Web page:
• Some shifts from transit to other non-single-occupant-car modes, which can be OK.  These may include ridesharing, improved cycling infrastructuregreater urban density (which is putting more trips within walking distance) and better pedestrian amenities. 

And I would add a couple of others to the list.

  • Bad data.  Do we even know how bad the problem is?  A few weeks back TransitCenter published a table purporting to compare 2015 and 2016 ridership at many US metros, showing drops in many agencies. But most transit agencies I talked to said the table was wrong, and instead admitted to problems in their own reporting and analysis.  Transit data is often a mess — as I’ll discuss in another post — though it’s improving fast.  Still, almost every data element is prone to methodological problems.
  • Noisy data.  Transit ridership is so volatile that it takes time to see long trends.  I’d conclude nothing from a one year drop; it’s only because we’re now seeing multi-year drops that I’m deciding this is real.  That makes me very late to the party but it’s the only way I can know I’m not chasing phantoms.  And it’s a huge pitfall for transportation journalists, whose deadlines require them to write stories before we can really know.

The problem is, we really don’t know the relative importance of these things, and neither does anyone else who’s speculating in the media.

Bottom line:  We need research!  Not the sort of formally peer reviewed research that will take a year to publish, but faster work by real transportation scholars that can report preliminary results in time to guide action.  I am not a transportation researcher, but there are plenty of them out there, and this is our moment of need.  Here are my research questions:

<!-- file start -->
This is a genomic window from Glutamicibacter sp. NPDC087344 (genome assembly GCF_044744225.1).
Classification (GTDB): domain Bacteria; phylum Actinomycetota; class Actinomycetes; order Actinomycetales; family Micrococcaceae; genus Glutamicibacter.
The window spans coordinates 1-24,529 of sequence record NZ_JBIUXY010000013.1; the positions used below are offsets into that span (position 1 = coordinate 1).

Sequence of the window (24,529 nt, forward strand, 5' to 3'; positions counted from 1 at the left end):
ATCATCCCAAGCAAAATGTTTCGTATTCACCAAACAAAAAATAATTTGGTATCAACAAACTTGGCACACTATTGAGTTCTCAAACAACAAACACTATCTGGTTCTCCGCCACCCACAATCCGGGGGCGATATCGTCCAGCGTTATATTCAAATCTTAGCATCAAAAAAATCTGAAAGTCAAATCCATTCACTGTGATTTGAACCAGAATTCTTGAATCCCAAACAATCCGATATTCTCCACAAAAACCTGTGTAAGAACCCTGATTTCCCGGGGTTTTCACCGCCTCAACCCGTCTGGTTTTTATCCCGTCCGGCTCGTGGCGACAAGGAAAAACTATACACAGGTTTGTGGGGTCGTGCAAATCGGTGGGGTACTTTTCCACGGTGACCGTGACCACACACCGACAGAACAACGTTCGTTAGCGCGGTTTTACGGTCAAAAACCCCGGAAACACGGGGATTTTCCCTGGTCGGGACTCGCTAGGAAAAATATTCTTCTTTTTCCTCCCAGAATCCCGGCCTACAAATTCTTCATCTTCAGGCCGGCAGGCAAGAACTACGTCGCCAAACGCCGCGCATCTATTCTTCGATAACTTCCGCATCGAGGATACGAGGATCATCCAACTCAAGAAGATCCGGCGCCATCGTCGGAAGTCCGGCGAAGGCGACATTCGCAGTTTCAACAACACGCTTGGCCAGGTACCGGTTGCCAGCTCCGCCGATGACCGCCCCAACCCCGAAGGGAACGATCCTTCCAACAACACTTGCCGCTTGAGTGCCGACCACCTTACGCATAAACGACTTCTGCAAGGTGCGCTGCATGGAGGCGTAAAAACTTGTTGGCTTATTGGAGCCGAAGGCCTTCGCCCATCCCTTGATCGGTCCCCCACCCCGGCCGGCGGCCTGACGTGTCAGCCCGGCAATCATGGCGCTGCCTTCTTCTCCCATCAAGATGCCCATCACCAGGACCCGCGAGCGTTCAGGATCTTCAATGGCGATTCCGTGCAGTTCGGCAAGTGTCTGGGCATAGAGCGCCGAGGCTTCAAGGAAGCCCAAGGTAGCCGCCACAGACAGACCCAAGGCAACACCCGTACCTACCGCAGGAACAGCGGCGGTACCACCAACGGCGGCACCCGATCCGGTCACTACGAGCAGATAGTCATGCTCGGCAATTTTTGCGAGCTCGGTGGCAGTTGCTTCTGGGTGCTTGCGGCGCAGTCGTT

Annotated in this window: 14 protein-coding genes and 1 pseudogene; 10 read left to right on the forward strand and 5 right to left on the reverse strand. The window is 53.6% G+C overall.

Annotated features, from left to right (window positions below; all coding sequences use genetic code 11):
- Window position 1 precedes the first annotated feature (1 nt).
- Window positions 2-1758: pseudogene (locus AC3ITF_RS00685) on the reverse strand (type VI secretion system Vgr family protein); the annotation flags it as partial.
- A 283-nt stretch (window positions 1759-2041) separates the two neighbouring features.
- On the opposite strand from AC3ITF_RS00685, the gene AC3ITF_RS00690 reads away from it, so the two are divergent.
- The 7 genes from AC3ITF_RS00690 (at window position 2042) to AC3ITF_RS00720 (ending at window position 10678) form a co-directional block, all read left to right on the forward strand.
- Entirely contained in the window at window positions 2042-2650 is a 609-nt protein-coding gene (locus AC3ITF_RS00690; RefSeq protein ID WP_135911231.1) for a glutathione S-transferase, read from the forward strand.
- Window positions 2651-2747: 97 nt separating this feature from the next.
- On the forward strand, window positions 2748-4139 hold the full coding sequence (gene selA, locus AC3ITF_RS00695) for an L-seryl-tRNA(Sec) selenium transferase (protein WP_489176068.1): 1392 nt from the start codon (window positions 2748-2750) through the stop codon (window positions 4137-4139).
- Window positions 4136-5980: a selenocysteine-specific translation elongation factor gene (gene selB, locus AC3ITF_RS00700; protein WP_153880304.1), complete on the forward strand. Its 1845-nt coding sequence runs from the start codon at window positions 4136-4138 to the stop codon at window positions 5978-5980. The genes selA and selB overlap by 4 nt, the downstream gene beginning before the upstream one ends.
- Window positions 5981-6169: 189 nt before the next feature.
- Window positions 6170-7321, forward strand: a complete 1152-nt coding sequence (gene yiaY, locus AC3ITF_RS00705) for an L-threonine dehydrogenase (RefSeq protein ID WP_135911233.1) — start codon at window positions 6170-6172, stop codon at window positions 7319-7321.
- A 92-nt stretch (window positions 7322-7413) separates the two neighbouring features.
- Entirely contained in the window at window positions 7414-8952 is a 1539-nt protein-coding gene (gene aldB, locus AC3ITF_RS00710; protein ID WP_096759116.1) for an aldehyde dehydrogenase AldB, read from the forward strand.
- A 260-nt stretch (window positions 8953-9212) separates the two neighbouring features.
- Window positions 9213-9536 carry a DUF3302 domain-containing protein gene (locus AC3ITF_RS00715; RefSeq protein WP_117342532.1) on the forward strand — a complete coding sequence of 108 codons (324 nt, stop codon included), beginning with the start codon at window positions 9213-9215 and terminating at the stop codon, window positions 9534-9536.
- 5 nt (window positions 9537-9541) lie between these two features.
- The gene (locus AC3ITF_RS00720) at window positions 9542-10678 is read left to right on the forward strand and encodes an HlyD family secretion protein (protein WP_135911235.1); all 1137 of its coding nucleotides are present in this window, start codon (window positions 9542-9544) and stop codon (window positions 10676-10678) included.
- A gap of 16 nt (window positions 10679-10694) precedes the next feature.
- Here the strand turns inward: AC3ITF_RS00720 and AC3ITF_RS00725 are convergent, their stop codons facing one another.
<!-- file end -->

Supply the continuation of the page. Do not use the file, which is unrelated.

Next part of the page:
• Which global causes seem to matter?  Straight regression analysis, once you get data you believe.  Probably the study will need to start with a small dataset of transit agencies, so that there’s time to talk with each agency and understand their unique data issues.
  • What’s happening to the quantity of transit?  If ridership is falling because service is falling, this isn’t a surprise.  If ridership is falling because service is getting slower — which means lower frequency and speed at the same cost — well, that wouldn’t be surprising either.
  • How does the decline correlate to types of service?  Is this fall happening in dense areas or just in car-based suburbs?   Is it happening on routes that are designed for high ridership, or only on those that are designed for coverage purposes (services retained because three sympathetic people need them rather than because the bus will be full).   Is it correlated to frequency or span changes? Heads up, local geeks!  A lot could be done looking at data for your own transit agency — route by route and even (where available) stop by stop, to analyze where in your metro the fall is really occurring.

One more note:  It’s easy to analyse this “bus vs rail,” because that’s how the National Transit Database is structured, but nobody knows if that’s the real distinction that matters.  As Laura Bliss’s piece notes, rail ridership and bus ridership are not trending any particular way relative to each other — a good hint that this is just the wrong place to look for an explanation.

I don’t pretend this is easy, but it’s needed.  Scholars!  Come to our rescue!